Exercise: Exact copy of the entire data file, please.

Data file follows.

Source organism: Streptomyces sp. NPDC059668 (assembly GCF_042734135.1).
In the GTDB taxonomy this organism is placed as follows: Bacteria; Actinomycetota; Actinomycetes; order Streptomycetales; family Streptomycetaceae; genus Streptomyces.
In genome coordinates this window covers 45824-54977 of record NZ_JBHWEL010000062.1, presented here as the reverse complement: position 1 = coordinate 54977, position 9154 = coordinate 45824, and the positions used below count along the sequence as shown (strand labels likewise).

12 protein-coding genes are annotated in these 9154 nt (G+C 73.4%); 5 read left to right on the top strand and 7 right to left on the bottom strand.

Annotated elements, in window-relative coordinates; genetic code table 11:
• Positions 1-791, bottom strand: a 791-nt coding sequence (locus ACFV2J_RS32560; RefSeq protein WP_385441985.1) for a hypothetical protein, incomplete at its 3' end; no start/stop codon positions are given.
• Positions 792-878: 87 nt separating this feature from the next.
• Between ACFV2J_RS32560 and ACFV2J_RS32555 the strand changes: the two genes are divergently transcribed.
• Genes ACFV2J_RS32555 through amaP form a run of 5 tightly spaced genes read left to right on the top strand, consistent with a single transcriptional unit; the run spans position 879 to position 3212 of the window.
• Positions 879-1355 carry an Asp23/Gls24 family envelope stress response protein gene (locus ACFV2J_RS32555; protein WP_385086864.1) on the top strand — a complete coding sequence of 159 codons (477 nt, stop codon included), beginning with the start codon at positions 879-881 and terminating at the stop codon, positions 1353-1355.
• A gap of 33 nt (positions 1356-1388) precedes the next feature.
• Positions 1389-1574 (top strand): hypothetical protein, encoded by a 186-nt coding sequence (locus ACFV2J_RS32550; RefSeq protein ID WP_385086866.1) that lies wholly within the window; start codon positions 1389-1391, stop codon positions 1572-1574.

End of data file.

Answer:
Source organism: Streptomyces sp. NPDC059668 (assembly GCF_042734135.1).
In the GTDB taxonomy this organism is placed as follows: Bacteria; Actinomycetota; Actinomycetes; order Streptomycetales; family Streptomycetaceae; genus Streptomyces.
In genome coordinates this window covers 45824-54977 of record NZ_JBHWEL010000062.1, presented here as the reverse complement: position 1 = coordinate 54977, position 9154 = coordinate 45824, and the positions used below count along the sequence as shown (strand labels likewise).

12 protein-coding genes are annotated in these 9154 nt (G+C 73.4%); 5 read left to right on the top strand and 7 right to left on the bottom strand.

Annotated elements, in window-relative coordinates; genetic code table 11:
• Positions 1-791, bottom strand: a 791-nt coding sequence (locus ACFV2J_RS32560; RefSeq protein WP_385441985.1) for a hypothetical protein, incomplete at its 3' end; no start/stop codon positions are given.
• Positions 792-878: 87 nt separating this feature from the next.
• Between ACFV2J_RS32560 and ACFV2J_RS32555 the strand changes: the two genes are divergently transcribed.
• Genes ACFV2J_RS32555 through amaP form a run of 5 tightly spaced genes read left to right on the top strand, consistent with a single transcriptional unit; the run spans position 879 to position 3212 of the window.
• Positions 879-1355 carry an Asp23/Gls24 family envelope stress response protein gene (locus ACFV2J_RS32555; protein WP_385086864.1) on the top strand — a complete coding sequence of 159 codons (477 nt, stop codon included), beginning with the start codon at positions 879-881 and terminating at the stop codon, positions 1353-1355.
• A gap of 33 nt (positions 1356-1388) precedes the next feature.
• Positions 1389-1574 (top strand): hypothetical protein, encoded by a 186-nt coding sequence (locus ACFV2J_RS32550; RefSeq protein ID WP_385086866.1) that lies wholly within the window; start codon positions 1389-1391, stop codon positions 1572-1574.